A tangle within, without, lo!

[Summary: a look at the entanglement of this generation. How can we carry on the traditions of the great monks and teachers who have passed away?]

A tangle inside, a tangle outside

This generation is entangled in a tangle.

This modern era with its superstores and super-gadgets, consumerism, commercialism and materialism, with endless distractions at the flick of a button or mouse – how can anyone become enlightened? It seems so much harder to practice in today’s environment that in times of old. No wonder there are no more arahants around to inspire us.

There was a recent generation of great monks – Ajahn Chah, Mahasi Sayadaw, Ajahn Mun; and more sages in the wider field like Ramana Maharshi, Krishnamurti … Now it is left for our lesser, later generation to cherish our memories and struggle along as best we can without them.

The old ones now have passed away,
The new ones do not impress me much,
Today I meditate all alone
Like a bird gone to its nest

This lament of a monk remembering his former times seems to encapsulate just how much of a tangle this generation is in.

Christianity too feels the pinch:

more sins reign in these days than in any past age .. justice has perished, all peace is broken

The earth and the sea are full of robbers and the great part of mankind is disposed to evil

Back to Buddhism. Said one angelic figure:

Those monks in the past who were disciples of the Buddha were happy. Without greed they took almsround, without greed they used lodgings. They understood the impermanence of things and saw the end of dukkha.

This generation make bad men of themselves, living amongst people as men of improtance. They crave what their neighbours have, and eat until they drop.

 

Is this generation really entangled in a tangle – have we been born 2000+ years too late?

The sentiment that we live in an age of degeneration is, frankly, as old as the ancient generations.

The first quote is from the Brahmana Samyutta – the third body of Buddhist scriptures, and is, to the best of our knowledge, 2500 years old.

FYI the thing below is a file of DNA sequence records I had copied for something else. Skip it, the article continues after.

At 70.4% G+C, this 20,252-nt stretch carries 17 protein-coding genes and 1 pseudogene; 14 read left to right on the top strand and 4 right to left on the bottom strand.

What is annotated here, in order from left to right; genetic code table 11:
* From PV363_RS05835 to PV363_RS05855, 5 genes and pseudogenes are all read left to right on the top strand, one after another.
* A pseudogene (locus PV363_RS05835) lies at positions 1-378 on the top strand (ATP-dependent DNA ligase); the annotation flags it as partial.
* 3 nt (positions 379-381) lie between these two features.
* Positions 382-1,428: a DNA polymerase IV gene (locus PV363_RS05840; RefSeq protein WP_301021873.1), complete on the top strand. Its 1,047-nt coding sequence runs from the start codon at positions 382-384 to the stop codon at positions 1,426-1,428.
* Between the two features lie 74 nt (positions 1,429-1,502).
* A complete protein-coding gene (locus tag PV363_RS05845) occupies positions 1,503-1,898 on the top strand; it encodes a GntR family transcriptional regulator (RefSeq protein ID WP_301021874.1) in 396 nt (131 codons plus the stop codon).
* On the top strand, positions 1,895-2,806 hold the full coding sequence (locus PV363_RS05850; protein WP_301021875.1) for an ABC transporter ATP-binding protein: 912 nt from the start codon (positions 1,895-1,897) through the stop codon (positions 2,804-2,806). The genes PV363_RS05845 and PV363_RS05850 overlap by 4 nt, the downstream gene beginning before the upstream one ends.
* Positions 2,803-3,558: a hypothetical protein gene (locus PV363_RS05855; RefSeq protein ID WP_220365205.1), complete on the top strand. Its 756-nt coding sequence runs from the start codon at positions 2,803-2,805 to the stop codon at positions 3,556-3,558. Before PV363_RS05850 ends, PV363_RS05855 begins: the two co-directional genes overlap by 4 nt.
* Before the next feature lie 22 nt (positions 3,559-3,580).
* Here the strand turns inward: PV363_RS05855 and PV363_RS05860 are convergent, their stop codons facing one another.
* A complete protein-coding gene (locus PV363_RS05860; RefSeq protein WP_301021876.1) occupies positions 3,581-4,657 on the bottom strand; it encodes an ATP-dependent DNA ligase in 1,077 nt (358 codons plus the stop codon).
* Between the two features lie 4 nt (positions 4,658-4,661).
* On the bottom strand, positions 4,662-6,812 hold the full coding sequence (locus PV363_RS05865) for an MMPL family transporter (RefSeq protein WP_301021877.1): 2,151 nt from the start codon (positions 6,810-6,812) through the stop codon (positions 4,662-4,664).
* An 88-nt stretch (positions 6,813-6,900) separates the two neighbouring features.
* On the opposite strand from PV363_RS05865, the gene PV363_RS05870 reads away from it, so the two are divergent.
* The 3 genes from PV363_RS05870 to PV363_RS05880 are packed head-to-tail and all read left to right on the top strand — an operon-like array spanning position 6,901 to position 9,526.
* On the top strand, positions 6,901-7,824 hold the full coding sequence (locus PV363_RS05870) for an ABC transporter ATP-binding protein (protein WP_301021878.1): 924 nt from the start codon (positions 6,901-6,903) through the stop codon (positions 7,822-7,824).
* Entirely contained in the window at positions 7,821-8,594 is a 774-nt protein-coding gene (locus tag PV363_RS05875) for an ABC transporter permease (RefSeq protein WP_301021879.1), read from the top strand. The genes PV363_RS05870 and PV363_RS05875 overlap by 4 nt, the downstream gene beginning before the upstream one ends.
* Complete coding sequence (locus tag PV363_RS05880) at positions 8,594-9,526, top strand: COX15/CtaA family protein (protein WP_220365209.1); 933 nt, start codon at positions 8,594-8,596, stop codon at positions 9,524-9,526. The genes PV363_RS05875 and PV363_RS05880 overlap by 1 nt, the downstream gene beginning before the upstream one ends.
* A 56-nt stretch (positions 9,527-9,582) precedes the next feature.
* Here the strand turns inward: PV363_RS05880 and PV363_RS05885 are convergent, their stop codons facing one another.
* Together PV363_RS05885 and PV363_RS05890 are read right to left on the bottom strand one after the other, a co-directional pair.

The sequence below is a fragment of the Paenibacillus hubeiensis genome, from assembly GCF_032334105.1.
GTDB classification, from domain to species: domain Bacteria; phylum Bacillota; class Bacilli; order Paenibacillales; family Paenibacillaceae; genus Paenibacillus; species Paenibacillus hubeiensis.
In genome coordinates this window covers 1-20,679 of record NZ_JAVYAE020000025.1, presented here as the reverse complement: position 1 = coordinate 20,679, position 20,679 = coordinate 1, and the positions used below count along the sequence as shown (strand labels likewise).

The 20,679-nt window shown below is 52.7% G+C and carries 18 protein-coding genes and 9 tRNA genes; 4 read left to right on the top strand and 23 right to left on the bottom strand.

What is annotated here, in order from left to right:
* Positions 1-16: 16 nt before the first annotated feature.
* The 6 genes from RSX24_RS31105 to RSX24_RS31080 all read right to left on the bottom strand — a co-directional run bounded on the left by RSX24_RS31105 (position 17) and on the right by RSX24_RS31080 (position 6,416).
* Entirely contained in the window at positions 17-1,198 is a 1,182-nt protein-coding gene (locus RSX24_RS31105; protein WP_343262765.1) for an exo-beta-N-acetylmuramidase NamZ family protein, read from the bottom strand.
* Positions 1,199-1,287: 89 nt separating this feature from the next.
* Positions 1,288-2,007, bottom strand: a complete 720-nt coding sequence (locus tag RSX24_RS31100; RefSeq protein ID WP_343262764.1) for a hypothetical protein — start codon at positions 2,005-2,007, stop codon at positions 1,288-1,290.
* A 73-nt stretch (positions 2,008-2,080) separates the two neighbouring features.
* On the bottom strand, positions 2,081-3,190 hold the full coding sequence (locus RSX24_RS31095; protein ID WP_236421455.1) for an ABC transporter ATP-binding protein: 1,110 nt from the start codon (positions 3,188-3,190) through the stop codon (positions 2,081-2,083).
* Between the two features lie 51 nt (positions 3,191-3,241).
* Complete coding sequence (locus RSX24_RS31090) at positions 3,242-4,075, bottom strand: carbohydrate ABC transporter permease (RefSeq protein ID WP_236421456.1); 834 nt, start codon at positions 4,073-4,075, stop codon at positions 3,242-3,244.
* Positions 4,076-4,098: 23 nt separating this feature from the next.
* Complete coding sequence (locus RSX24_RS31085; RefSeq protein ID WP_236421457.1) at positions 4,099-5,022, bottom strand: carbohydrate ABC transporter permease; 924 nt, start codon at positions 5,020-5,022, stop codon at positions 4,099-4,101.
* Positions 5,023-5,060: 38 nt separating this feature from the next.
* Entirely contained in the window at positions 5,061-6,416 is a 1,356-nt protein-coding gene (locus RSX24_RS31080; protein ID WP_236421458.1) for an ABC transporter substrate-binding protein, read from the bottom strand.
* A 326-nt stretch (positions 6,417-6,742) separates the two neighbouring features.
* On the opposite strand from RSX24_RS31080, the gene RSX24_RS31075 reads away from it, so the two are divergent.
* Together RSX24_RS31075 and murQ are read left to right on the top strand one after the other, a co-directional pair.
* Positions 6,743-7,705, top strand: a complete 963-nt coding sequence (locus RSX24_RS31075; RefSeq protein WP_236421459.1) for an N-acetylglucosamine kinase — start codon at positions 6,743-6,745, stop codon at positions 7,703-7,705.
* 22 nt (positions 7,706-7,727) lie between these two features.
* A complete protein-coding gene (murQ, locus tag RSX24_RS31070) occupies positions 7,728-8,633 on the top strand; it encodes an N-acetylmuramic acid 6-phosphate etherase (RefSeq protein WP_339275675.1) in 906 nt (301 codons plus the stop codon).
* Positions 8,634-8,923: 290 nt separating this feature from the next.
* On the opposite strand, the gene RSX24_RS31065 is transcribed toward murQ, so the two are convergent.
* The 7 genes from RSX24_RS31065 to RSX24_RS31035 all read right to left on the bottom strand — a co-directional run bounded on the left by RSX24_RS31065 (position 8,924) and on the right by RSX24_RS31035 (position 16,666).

The second quote, of the old ones having passed away, and the new generation not being so impressive, is attributed to Ananda, the Buddha’s attendant, at the age of 120, some 40 years after the passing of the Buddha. The full stanza reads:

My companion has passed away,
The Master, too, is gone.
There is no friendship now that equals this:
Mindfulness directed to the body.

The old ones now have passed away,
The new ones do not please me much,
Today I meditate all alone
Like a bird gone to its nest

The ‘more sins reign in these days’ quote is from Roger Bacon in 1271 and the following quote by Francesco Datini, merchant of Prato some time in the late 1300s.

Finally, the ‘angelic figure’ is the young deva Jantu who appeared to a group of chit chatting monks to remind them of their goal. Again this is in the Samyutta Nikaya, and is thus 2500 years old.

Rose-tinted Spectacles

People of all ages have looked to their father figures as more saintly then themselves.

But there is an alternative view : humans are now freer, fairer and more peaceful than ever before. Our societies have gained stability, and there is less and less room for exploitation. Certainly we have much improvement still to make, but for most of us we are able to divide out from our days leisure time, that factory and mill workers even 50 or 100 years ago were not. We have access to information, and can maintain the health of our bodies to a much higher degree than was ever before possible. There are no more excuses. This generation is in as much of a tangle as any other, but at least we have the chance to carve out for ourselves both time and place to ‘disentangle the tangle’.

I know of no other quality that conduces to confusion and the decline of true Dhamma as negligence [A I.12]

This theme of being all-a-tangle, will be explored in depth next month at the WBU, May 4th, 12 noon, by the speaker David Holmes. He will look at some of the reasons that humans become ‘tangled’ and how to undo the knot. Details of this event will be posted up closer to the time.

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About Cittasamvaro

Auto blogography of an urban monk
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